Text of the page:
We finally received the last VFX shot for COMFORT HIM on Thursday the 18th June. The relevant files were then dispatched that night back to Eric Lau for Colour Grading and to Luca De Sensi for the sound mix. And today we finished the subtitles for the three key languages: English, Spanish and Swedish.
So now it’s just a matter of time before COMFORT HIM is out there and people can watch it! Hopefully no more than a week. And hopefully people will enjoy it!
I’ve been trying out some new plotting tools and taking a deep dive into story structure:
I’ve greatly enjoyed the Screenwriters’ Goldmine course, by Philip Gladwin (sadly no longer live on the internet) – for the best explanation of a complete process to get from no idea, to finished script. It’s an eBook and Audio book combo (complete with example planning spreadsheet tool and beat sheets etc) and it’s good for both Film and TV screenplays – I only wish I’d taken it back when I bought the damn thing! And I wish more people could experience this course!
I’m re-reading lots of older texts, but I am also reading some new texts – pictures of the relevant books on my Instagram
I just bought a license to a plotting tool – Plottr – on the strength of the ease of use, the fact that it is compatible with Mac and PC and works with dropbox etc, helpful demo videos that they are currently producing and the coming integration with Scrivener, to then import your planning work into that program and take your work into the draft stages.
I’m nearly done with the Robert McKee Storylogue webinars, but they’ve been incredibly helpful in clarifying things that I had not properly understood when I first read his books all those years ago.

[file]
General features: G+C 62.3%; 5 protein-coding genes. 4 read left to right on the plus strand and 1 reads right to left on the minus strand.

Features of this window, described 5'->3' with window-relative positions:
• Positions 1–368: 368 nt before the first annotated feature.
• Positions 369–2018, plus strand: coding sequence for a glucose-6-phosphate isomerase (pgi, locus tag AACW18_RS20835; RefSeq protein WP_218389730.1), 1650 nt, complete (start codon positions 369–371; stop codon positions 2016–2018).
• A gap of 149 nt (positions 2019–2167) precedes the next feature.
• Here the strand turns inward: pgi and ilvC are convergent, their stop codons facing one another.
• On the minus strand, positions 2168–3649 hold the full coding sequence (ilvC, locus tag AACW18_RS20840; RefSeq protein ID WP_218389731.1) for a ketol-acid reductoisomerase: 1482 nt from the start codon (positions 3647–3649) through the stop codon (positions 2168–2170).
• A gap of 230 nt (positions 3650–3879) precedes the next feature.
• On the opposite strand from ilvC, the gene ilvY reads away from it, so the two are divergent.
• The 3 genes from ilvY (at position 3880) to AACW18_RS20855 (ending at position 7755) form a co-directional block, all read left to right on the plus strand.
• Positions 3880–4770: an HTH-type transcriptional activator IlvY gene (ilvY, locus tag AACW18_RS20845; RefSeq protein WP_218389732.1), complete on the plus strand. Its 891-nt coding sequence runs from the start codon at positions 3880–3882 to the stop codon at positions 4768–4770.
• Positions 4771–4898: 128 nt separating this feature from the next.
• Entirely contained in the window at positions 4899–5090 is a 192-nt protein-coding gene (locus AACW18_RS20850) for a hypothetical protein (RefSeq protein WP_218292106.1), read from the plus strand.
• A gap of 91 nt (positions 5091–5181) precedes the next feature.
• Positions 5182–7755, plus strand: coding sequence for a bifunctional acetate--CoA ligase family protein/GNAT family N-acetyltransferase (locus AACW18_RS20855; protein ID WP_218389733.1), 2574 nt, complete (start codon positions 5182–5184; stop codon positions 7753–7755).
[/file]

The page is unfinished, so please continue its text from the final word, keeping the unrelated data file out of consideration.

– Because I am very much in the planning stage of MR CLEAN the feature. I could have written the damn thing by now. But like the four previous feature screenplays and two novels, I would like to really plan this one out, firstly so that I can create the best screenplay possible, and ease the rewriting process – as opposed to my usual pantsing. But also, for when I consider adapting MR CLEAN as a potential novel. After all, a good friend just read an old script of mine and accurately nailed the structural issues that are preventing it being a top draw action horror script. These would have been easily identifiable if I’d not shirked the previous refresher into story. But yes, time is ticking. Got to get it done! I have one month left!
And lastly, we’re prepping our next short film. Another micro short. It’s tentatively called TVÄTTSTUGA (Swedish for ‘Laundrette’), but actual title to be announced soon. So I’ve been doing a great deal of storyboarding. Not easy with the heat we’ve been having and we’re currently in pre-production on it – and trying to figure out how to make this film, as well as how to make it during Covid.
We shot another short film, last Monday. Sadly I’ve been a bit run down and suffering from some lurgy since then, so I’ve been a bit slow to write about the shoot. It wasn’t all plain sailing and it didn’t go exactly to plan. But it was fun and it was brief.
N.B. For those new to this type of diary – some observations may seem harsh or overly critical in places. But this is intended to be constructive, to help me learn from my mistakes and improve on every shoot.
Firstly, what’s COMFORT HIM? you might be wondering. COMFORT HIM is a ‘micro short’ film project. At least I think that’s the correct term – for a film that has a run time designed to be less than 5 minutes. But more specifically for a film that is designed to ideally come out around the 1 minute mark.
COMFORT HIM is a micro short horror film project, designed to be shown / seen on mobile devices; especially when films like DON’T FORGET TO BREATHE, SVEN GUNNAR or MR CLEAN have typically lengthy periods before people can actually see them (due to lengthier production times and lengthy festival runs etc). Designed to be seen and shared, if people enjoy it as much as we did making it, we’re hoping that people will want to share the films and spread the word. It will have a target run time of 1 minute ideally, because that is much easier to share on most social media platforms, for high visibility. And we want to test the idea that less is quicker to produce and release, to shorten the production timeline and get more content out there… at least that’s the theory.